11 December 2019 | North West England
Motivational youth charity keeping kids on the right path
Helping the next generation fulfil their true potential is the motivation which guides those who run the Priority Youth Project based in Liverpool.
They work with children and young people aged eight to 25, but particularly focus on those aged 13 to 19. The aim is to deter them from engaging in antisocial or criminal behaviors and foster a sense of community.
The charity operates out of two centres across the city as well as two primary schools, a summer/half term programme and a detached team. Youngsters can take advantage of educational workshops, learn life and employability skills and get support with CV writing, interview skills for employment.
Meanwhile, their Moving Forwards scheme involves taking their own specially-adapted bus to trouble hotspots.
Director Sarah Hughes says: “We take the bus out wherever they are hanging around. It is somewhere for them to chill, have a hot chocolate, and come and talk to us if they need to and build relationships from there. For the older ones we work with Young Addaction and discuss things like alcohol awareness and we also can use it as a hub where kids can come and do homework.”
Youth worker Tom Mahamotho, 25, first started coming along to the project as a youngster before he started working for them. He now mentors hundreds of youngsters every year in a bid to keep them on the right path.
He helps with homework and coaches them football and is seen as a role model by all. Yet his life could easily have taken a different turn after he tragically lost both parents when he was just 15. As he admits himself, “everyone expected I would go off the rails - but I didn’t.”
First Tom’s mother died unexpectedly aged 37 and then six months later his father died. “My dad died the night before my 16th birthday from liver complications. It was also GCSE year and my world came crashing in. You can imagine it was really tough.”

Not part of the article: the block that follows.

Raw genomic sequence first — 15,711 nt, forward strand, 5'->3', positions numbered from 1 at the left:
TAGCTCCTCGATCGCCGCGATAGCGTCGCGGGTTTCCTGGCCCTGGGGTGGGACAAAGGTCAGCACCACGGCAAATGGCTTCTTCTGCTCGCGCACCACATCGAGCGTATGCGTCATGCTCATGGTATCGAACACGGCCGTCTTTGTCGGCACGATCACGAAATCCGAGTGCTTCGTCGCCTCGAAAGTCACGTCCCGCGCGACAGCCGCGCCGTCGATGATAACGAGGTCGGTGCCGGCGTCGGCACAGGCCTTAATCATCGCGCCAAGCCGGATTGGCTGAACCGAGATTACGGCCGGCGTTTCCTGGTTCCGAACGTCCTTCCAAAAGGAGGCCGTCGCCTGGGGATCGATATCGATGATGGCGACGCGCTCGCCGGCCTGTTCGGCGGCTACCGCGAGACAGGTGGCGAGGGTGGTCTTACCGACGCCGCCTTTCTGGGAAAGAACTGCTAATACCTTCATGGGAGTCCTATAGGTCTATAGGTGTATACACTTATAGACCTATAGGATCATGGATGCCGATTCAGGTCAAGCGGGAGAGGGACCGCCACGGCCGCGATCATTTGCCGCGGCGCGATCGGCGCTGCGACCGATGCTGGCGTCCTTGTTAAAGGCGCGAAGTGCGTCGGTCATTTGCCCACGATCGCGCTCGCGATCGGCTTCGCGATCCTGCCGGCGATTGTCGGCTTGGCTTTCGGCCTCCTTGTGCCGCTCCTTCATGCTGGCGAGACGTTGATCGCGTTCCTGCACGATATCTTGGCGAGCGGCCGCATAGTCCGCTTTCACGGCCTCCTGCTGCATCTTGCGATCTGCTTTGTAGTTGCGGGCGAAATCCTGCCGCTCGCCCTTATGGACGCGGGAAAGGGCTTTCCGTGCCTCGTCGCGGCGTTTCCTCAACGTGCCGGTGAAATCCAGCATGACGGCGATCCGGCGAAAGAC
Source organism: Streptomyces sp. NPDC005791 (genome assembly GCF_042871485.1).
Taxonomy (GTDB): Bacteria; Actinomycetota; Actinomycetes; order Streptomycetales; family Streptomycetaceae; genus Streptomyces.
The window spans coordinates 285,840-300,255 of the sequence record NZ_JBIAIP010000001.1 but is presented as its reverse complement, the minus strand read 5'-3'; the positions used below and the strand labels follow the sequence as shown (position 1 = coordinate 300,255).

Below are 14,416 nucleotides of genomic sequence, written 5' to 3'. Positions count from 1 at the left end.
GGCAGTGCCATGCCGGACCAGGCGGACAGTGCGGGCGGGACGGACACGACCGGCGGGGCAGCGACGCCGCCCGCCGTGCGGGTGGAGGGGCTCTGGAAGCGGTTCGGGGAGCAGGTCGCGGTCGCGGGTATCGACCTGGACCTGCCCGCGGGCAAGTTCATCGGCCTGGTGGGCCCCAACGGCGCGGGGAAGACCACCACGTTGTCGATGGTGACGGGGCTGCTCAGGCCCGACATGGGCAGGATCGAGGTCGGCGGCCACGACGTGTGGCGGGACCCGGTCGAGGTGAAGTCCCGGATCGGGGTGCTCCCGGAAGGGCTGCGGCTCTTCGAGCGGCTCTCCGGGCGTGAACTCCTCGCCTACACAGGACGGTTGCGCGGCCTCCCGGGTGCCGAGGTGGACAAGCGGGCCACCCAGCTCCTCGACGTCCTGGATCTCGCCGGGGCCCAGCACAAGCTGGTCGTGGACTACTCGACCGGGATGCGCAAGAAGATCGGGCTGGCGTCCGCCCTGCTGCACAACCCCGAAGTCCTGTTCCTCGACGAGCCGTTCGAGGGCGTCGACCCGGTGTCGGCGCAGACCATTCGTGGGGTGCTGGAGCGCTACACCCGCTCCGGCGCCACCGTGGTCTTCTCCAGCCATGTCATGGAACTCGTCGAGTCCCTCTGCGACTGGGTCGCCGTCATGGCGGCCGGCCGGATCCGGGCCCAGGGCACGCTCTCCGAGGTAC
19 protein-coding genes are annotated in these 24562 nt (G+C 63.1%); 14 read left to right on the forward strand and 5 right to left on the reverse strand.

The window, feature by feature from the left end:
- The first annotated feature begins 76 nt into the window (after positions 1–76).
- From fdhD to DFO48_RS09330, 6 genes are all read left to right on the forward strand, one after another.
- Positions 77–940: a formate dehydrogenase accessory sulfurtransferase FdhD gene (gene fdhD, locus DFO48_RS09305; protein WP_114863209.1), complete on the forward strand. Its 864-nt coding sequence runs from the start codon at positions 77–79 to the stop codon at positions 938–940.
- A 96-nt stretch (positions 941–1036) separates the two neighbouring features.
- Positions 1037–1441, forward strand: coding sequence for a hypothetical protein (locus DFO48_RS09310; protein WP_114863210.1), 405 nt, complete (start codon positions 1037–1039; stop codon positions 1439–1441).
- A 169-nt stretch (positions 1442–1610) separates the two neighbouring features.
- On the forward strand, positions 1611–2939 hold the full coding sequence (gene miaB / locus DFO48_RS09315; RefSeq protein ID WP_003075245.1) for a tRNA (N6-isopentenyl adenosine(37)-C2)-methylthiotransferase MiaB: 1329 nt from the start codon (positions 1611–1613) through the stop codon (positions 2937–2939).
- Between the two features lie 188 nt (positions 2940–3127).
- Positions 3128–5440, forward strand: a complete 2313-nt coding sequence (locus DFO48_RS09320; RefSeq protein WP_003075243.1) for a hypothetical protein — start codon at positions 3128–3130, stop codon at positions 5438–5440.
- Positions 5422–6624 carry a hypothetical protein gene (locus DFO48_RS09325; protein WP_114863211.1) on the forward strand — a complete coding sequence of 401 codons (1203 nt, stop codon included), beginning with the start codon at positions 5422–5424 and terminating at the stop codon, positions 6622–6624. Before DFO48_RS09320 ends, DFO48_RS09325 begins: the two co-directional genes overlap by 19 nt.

Staff who formed Priority Youth Project immediately stepped up their support for Tom after his loss. “They checked in on me constantly, helped me get training and kept me occupied by giving me a role as a youth worker. There wasn’t anything they didn’t do to help me and my siblings.
“Taking my scenario, most people would expect me to have gone down another route. But I had the support as a young person and being a youth worker and my mental health came on leaps and bounds.”
Tom went on to be offered first a part time and then a full time role working with the project and grabbed the opportunity to help. He is grateful to Sarah and Will Grant who took a special interest in his early situation. “For me it has gone full circle. Now I am a youth worker I can see what they saw in me and how important it is to help your local community.
They chose to intervene and do what they could to help, especially Sarah. Because they helped me, just one person, it means I am able to go on and try and make a difference to hundreds of others.”